|Title||Spectral characteristics and correction of long-term eddy-covariance measurements over two mixed hardwood forests in non-flat terrain|
|Publication Type||Journal Article|
|Year of Publication||2004|
|Authors||Su H-B, Schmid HPeter, Grimmond C.SB, Vogel CS, Oliphant AJ|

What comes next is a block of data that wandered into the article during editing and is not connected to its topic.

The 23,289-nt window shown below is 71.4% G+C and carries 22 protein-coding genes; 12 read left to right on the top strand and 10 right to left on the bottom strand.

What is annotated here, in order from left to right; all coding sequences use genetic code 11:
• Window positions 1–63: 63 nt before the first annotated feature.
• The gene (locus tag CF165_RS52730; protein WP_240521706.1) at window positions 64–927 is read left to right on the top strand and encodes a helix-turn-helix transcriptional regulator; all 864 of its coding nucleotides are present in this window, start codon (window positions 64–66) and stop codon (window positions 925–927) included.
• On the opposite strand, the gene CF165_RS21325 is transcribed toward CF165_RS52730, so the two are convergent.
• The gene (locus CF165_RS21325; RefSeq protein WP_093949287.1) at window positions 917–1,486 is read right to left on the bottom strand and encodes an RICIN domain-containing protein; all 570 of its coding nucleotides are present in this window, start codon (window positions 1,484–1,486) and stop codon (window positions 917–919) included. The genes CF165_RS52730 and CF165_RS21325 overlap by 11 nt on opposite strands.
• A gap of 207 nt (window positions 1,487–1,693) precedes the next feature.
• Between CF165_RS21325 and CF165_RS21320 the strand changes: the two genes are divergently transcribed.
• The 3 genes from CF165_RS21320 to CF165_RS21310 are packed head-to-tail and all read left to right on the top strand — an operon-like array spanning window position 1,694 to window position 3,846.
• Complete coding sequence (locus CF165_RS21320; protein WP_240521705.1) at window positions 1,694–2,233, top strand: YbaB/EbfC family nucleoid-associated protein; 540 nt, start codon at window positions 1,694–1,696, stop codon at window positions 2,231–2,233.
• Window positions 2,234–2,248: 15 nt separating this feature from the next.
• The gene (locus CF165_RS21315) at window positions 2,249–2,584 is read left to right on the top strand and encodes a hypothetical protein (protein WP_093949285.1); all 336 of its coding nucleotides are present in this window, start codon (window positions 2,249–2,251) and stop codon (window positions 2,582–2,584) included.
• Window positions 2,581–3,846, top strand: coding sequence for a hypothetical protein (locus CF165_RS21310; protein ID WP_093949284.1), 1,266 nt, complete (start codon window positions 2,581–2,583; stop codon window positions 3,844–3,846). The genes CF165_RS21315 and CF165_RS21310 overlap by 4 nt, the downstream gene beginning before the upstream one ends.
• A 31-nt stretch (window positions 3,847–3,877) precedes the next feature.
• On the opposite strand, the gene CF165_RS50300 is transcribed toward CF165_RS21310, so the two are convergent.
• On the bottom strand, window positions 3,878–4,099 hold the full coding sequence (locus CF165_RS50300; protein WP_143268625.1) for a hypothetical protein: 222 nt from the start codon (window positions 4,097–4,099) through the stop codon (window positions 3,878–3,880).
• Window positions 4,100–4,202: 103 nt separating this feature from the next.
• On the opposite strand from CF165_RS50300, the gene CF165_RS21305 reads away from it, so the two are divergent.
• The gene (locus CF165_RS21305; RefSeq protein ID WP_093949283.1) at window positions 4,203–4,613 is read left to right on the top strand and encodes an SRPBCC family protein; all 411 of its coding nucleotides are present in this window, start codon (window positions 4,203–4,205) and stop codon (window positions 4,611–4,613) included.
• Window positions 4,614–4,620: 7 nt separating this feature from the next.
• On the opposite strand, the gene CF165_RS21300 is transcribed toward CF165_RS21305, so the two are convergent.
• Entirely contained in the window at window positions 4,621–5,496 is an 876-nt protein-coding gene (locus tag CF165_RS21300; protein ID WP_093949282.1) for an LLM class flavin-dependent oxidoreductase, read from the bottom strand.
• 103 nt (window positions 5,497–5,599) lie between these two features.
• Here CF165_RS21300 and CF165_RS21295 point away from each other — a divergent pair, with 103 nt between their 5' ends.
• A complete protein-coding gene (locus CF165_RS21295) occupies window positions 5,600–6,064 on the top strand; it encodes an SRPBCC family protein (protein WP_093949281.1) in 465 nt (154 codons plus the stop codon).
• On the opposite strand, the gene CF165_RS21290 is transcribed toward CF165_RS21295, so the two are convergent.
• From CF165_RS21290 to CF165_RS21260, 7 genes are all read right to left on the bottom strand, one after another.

We present turbulence specrtra and cospectra derived from long-term eddy-covariance measurements (nearly 40,000 hourly data over three to four years) and the transfer functions of closed-path infrared gas analyzers over two mixed hardwood forests in the mid-western U.S.A. The measurement heights ranged from 1.3 to 2.1 times the mean tree height, and peak vegetation area index (VAI) was 3.5 to 4.7; the topography at both sites deviates from ideal flat terrain. The analysis follows the approach of Kaimal et al. (Quart J. Roy. Meteorol. Soc. 98, 563-589, 1972) whose results were based upon 15 hours of measurements at three heights in the Kansas experiment over flatter and smoother terrain. Both the spectral and cospectral constants and stability functions for normalizing and collapsing spectra and cospectra in the inertial subrange were found to be different from those of Kaimal et al. In unstable conditions, we found that an appropriate stability function for the non-dimensional dissipation of turbulent kinetic energy is of the form ----. In stable conditions, a non-linear function was found to be necessary to collapse cospectra in the inertial subrange. The empirical cospectral models of Kaimal et al. were modified to fit the somewhat more (neutral and unstable) or less (stable) sharply peaked scalar cospectra observed over forests using the appropriate cospectral constants and non-linear stability functions. The empirical coefficients in the stability functions and in the cospectral models vary with measurement height and seasonal changes in VAI. The seasonal differences are generally larger at the Morgan Monroe State Forest site (greater peak VAI) and closer to the canopy. The characteristics of transfer functions of the closed-path infrared gas analysers through long-tubes for CO2 and water vapour fluxes were studied empirically. This was done by fitting the ratio between normalized cospectra of CO2 or water vapour fluxes and those of sensible heat to the transfer function of a first-order sensor. The characteristic time constant for CO2 is much smaller than that for water vapour. The time constant for water vapour increases greatly with aging tubes. Three methods were used to estimate the flux attenuations and corrections; from June through August, the attenuations of CO2 fluxes are about 3-4% during the daytime and 6-10% at night on average. For the daytime latent heat flux, the attenuations are found to vary from less than 10% for newer tubes to over 20% for aged tubes. Corrections to Qe led to increases in the ratio (Qh +Qe)/Q* - Qg) by about 0.05 to 0.19 (Qh is sensible heat flux, Q* is net radiation and Qg is soil heat flux), and thus are expected to have an important impact on the assessment of energy balance closure.